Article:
The Battle of the 85mm's
Minolta's Top Portrait Lenses Compared
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Performance at Standard Distances
The lenses have been tested for sharpness at differing apertures, as well as bokeh, light falloff, and flare. As a result, the information below should provide a good indication of performance.

85mm f/1.7 MD @ f/5.6

Above you can see the image that I used for the following tests. On the map you can see three small red squares that indicate the areas I have cropped for the resolution samples below. Unfortunately, because the edges of the map curled up I was not able to go to the true corners to evaluate the sharpness, however I feel that the side and corner sites provide an excellent indication of the performance of the lens.
In the 100% crops shown below, the top image is from the centre of the frame, the centre image is from the right hand edge of the frame, and the bottom crop is from the top-right corner. The samples below are actually approximately 0.5mm x 0.7mm on the original negative. No sharpening has been used for these scans, which were conducted at 5400 dpi, no multipass, 16 bit.
Performance wide open

MC f/1.7 @ f/1.7

MD f/1.7 @ f/1.7
MF f/2 @ f/2
Varisoft @ f/2.8


Looking at the above scans it is apparent that of the four lenses, the two MD series lenses have the best performance wide open (excluding the Varisoft, which after all is at f/2.8 wide open). The MC has very good centre sharpness (given it is wide open), but falls away somewhat at the side and corner. The newer design of the f/1.7 MD lens has evidenced an improvement in resolution in the sides and corners while still retaining acceptable centre sharpness, providing support for Minolta's decision to change the optical formula.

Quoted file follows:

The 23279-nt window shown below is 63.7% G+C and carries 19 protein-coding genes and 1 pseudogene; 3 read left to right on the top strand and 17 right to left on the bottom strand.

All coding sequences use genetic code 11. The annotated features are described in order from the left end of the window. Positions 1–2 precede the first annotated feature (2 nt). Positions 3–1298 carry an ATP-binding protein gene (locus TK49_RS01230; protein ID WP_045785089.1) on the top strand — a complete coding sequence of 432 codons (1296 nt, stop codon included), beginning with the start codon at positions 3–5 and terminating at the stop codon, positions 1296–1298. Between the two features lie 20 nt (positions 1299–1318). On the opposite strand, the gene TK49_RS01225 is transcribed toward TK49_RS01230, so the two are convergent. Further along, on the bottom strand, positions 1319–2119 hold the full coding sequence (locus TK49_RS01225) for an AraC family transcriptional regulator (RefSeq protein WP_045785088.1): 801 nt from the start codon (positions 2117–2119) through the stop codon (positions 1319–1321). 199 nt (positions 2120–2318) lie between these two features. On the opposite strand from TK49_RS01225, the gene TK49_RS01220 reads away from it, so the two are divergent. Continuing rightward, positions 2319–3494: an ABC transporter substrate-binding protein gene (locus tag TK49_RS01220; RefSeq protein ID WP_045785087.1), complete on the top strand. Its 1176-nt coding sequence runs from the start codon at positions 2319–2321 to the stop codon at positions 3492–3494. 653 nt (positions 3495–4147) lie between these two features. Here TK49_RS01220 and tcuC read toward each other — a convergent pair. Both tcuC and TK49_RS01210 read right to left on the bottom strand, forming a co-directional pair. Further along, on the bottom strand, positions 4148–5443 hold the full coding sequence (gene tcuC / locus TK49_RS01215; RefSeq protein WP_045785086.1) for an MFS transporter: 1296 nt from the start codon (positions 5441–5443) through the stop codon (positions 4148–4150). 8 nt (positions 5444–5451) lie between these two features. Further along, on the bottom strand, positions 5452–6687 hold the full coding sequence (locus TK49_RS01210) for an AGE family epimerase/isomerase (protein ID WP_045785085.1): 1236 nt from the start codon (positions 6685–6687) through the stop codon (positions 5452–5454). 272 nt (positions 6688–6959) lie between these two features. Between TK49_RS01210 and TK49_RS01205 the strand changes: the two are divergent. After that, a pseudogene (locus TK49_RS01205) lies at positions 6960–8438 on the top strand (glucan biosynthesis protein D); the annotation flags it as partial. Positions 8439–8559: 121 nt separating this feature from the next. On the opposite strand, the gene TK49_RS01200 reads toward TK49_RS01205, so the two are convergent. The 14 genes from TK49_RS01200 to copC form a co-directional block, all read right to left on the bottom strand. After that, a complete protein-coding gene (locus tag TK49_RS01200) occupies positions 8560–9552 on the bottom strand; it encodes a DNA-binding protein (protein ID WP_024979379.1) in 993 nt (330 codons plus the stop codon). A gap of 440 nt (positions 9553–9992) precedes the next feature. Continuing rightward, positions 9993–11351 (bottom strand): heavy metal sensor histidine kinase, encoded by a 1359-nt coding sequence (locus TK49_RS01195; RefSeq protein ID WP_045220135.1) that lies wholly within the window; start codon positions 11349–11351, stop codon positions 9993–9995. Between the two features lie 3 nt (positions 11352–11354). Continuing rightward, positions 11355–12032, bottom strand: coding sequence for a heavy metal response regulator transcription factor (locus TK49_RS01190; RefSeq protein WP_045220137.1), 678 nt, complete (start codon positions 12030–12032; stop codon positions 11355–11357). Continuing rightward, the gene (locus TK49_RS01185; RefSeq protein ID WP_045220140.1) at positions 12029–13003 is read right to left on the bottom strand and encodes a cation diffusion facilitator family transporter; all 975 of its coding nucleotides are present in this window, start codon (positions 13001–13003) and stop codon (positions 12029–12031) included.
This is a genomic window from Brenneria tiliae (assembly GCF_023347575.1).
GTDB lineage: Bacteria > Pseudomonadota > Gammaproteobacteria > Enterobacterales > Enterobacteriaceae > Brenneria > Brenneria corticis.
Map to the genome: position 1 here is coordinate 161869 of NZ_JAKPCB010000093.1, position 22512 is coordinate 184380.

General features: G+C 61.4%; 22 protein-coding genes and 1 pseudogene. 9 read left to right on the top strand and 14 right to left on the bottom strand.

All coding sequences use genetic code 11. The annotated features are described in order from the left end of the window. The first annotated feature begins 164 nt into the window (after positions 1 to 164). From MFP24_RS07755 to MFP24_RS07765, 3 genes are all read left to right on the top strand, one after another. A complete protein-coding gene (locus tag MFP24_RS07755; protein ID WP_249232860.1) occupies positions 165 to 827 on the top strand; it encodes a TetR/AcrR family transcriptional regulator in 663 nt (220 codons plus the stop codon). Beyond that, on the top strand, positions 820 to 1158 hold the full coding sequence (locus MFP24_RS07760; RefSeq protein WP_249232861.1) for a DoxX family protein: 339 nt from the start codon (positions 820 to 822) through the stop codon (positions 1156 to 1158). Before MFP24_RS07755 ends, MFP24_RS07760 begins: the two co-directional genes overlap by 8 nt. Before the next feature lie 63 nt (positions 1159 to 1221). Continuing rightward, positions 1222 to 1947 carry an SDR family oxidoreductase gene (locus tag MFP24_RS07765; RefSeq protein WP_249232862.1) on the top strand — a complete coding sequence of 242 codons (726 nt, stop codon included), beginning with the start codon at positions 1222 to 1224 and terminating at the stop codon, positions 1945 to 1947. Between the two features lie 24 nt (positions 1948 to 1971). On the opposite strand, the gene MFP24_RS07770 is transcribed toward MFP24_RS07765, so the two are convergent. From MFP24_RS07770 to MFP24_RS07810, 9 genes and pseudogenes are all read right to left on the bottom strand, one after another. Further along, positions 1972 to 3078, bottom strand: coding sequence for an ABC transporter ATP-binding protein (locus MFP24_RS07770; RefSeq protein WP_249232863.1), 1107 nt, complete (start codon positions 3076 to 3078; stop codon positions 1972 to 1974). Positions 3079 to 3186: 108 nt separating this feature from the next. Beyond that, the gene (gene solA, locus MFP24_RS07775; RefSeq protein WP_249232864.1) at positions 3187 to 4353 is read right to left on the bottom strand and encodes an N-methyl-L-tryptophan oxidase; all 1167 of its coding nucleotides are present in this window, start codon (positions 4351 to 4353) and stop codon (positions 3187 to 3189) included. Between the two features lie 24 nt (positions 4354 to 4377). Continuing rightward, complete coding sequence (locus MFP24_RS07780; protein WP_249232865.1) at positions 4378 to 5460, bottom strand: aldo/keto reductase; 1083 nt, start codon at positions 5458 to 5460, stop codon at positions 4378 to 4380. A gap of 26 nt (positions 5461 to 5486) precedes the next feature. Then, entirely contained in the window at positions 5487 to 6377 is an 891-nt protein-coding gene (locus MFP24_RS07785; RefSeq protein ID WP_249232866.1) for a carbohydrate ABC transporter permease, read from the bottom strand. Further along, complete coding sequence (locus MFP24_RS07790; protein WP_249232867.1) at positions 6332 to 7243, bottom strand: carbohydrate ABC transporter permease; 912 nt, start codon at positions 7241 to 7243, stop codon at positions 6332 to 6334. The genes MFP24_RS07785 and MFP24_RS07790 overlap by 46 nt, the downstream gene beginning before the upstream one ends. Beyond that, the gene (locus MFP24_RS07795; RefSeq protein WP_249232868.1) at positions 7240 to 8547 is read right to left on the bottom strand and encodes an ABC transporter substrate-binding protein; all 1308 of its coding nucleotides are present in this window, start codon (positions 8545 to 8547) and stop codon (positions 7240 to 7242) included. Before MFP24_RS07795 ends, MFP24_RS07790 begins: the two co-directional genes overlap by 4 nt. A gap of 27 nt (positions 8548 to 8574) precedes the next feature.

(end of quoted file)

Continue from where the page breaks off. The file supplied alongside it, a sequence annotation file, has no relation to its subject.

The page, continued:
The f/1.7 MD model also appears to marginally outperform the f/2 lens in terms of centre resolution, but once we move away from the centre the later model appears to perform better. The performance of the f/2 lens wide open is really very impressive.

Performance at f/2.8

MC f/1.7 @ f/2.8

MD f/1.7 @ f/2.8
MF f/2 @ f/2.8
Varisoft @ f/2.8


At f/2.8 the MC and Varisoft lenses really stand out from the crowd in terms of centre sharpness. Despite this, their performance lags behind the MD f/1.7 and f/2 in terms of side and corner resolution. Why would a lens perform in this manner?

When designing a lens, the manufacturer can choose to optimise the design for centre sharpness, or to sacrifice some centre sharpness in order to achieve better overall resolution. Minolta chose to do this when replacing the 300mm MC with the new MD model, and it appears that they may have made the same decision here.

Certainly the MD f/1.7 and f/2 lenses have considerably better overall resolution when compared to the other designs. The f/2 particularly shines in this test, showing outstanding sharpness at side and corner for a lens only closed down one stop.

Performance at f/4

MC f/1.7 @ f/4

MD f/1.7 @ f/4
MF f/2 @ f/4
Varisoft @ f/4

At f/4 the performance of all of the lenses continues to improve, but the f/2 still stands out from the crowd. Corner sharpness is excellent, and is demonstrably better than its peers. Interestingly, at f/4 the Varisoft's performance has improved to the point where it is almost identical to that of the f/1.7 MC.
Performance at f/5.6

MC f/1.7 @ f/5.6

MD f/1.7 @ f/5.6
MF f/2 @ f/5.6
Varisoft @ f/5.6

At f/5.6 all of the lenses are performing well, albeit the f/1.7 MD and the f/2 remain a little ahead of their fellows.
Performance at f/8

MC f/1.7 @ f/8

MD f/1.7 @ f/8
MF f/2 @ f/8
Varisoft @ f/8

At f/8 all of the lenses perform well at centre side and corner, however the 85mm f/2 MD continues to stand out as an excellent performer. In my opinion, based upon the resolution tests detailed above I find the 85mm f/2 to be the best performer, followed by the MD f/1.7, then the MC f/1.7 and the Varisoft very close.
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